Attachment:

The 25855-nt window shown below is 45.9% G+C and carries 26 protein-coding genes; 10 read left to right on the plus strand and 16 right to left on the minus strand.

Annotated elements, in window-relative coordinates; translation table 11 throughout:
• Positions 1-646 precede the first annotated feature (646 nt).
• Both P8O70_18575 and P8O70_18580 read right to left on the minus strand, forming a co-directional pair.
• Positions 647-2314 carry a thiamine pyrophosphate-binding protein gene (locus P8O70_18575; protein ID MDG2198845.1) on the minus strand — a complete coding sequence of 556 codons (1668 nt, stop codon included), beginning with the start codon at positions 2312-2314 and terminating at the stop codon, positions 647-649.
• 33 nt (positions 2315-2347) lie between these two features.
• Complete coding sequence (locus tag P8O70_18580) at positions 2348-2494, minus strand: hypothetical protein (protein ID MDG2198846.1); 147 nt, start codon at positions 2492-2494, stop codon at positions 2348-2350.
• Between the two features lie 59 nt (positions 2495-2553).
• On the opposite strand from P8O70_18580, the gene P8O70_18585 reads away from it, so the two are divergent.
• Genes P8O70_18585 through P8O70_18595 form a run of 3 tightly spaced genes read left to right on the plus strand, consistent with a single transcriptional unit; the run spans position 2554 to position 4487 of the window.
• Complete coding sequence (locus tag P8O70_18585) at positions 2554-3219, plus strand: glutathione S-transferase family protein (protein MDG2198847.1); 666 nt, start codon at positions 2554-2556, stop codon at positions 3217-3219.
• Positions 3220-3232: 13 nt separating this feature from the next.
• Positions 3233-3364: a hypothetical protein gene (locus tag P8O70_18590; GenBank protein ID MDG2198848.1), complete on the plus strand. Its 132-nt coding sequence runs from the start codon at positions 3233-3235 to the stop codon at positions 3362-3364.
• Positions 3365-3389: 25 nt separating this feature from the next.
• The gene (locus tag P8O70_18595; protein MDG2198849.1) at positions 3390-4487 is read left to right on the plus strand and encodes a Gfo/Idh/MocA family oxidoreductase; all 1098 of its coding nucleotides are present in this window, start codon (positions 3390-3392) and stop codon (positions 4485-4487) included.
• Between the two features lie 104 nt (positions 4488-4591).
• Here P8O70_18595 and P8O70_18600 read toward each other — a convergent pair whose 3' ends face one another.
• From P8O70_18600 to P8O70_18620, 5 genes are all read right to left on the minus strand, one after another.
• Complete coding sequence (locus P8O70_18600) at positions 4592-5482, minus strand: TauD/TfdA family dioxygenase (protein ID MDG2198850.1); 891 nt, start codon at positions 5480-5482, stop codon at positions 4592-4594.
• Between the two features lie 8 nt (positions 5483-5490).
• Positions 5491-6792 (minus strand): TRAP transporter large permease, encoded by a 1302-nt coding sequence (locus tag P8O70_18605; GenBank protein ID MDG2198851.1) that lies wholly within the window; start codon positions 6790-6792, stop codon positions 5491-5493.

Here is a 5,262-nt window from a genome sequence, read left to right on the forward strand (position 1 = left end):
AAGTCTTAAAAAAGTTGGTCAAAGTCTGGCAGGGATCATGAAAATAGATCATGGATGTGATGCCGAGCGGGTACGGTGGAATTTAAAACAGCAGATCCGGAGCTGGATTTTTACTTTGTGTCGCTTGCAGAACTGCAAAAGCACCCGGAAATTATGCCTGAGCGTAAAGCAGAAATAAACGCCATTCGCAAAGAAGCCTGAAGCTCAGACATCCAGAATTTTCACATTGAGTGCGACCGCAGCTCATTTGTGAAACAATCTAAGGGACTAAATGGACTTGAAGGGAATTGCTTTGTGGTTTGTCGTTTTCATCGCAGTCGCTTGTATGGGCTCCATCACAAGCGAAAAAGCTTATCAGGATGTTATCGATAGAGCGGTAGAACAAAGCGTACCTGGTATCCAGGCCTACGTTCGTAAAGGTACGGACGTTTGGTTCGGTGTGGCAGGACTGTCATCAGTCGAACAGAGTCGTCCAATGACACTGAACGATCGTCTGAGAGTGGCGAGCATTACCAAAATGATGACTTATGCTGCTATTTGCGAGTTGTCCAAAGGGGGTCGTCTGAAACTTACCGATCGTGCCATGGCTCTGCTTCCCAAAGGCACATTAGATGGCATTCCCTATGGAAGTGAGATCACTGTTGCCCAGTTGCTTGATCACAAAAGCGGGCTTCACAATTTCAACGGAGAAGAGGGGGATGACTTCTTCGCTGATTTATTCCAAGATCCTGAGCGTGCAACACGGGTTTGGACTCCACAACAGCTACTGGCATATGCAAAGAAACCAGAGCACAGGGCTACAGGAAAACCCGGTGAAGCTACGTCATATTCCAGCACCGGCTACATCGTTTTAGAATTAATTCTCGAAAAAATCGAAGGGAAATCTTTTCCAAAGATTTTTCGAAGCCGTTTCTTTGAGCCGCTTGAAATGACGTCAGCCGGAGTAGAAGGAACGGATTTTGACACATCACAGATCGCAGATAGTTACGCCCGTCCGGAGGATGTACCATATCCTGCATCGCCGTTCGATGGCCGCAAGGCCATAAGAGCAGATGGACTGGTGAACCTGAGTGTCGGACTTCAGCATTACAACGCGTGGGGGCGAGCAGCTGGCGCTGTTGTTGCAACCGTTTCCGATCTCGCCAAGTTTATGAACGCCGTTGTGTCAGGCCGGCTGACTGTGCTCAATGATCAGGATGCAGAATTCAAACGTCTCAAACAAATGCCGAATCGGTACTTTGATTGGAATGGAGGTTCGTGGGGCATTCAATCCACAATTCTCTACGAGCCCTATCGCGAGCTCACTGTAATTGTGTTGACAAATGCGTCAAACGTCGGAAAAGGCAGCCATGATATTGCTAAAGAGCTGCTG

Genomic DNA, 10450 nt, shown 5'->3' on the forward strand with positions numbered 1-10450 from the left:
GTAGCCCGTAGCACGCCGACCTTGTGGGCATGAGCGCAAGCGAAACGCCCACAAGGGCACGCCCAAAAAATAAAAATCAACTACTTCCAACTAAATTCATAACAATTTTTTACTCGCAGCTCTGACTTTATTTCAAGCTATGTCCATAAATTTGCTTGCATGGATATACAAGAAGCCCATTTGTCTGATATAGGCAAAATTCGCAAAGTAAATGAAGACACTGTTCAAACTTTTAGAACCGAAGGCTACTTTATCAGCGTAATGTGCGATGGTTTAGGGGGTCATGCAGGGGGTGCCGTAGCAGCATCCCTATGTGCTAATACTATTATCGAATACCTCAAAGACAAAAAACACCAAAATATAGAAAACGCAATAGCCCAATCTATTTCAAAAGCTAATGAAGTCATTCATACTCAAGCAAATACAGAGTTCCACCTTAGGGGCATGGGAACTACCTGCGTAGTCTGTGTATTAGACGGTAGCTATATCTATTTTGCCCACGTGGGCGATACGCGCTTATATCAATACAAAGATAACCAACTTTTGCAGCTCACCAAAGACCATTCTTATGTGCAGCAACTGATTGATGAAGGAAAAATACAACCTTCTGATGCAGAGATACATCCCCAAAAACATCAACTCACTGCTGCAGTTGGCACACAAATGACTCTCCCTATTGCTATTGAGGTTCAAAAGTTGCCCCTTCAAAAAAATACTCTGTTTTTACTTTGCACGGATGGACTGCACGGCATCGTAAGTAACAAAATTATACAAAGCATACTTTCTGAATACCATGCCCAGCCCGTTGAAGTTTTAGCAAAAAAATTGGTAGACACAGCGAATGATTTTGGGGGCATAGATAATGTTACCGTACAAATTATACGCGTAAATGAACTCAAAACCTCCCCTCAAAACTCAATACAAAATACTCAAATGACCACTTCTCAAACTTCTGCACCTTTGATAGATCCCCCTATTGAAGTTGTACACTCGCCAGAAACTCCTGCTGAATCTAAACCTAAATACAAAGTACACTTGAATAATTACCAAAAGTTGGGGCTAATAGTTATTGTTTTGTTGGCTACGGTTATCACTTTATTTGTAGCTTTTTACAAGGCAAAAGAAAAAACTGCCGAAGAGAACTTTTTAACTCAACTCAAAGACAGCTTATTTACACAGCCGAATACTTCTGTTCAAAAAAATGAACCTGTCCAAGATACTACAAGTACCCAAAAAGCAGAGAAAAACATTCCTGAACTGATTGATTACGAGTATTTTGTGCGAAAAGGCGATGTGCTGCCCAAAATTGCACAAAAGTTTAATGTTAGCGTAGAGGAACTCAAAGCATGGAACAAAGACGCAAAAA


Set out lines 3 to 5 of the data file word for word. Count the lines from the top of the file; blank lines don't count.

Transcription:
• Positions 1-646 precede the first annotated feature (646 nt).
• Both P8O70_18575 and P8O70_18580 read right to left on the minus strand, forming a co-directional pair.
• Positions 647-2314 carry a thiamine pyrophosphate-binding protein gene (locus P8O70_18575; protein ID MDG2198845.1) on the minus strand — a complete coding sequence of 556 codons (1668 nt, stop codon included), beginning with the start codon at positions 2312-2314 and terminating at the stop codon, positions 647-649.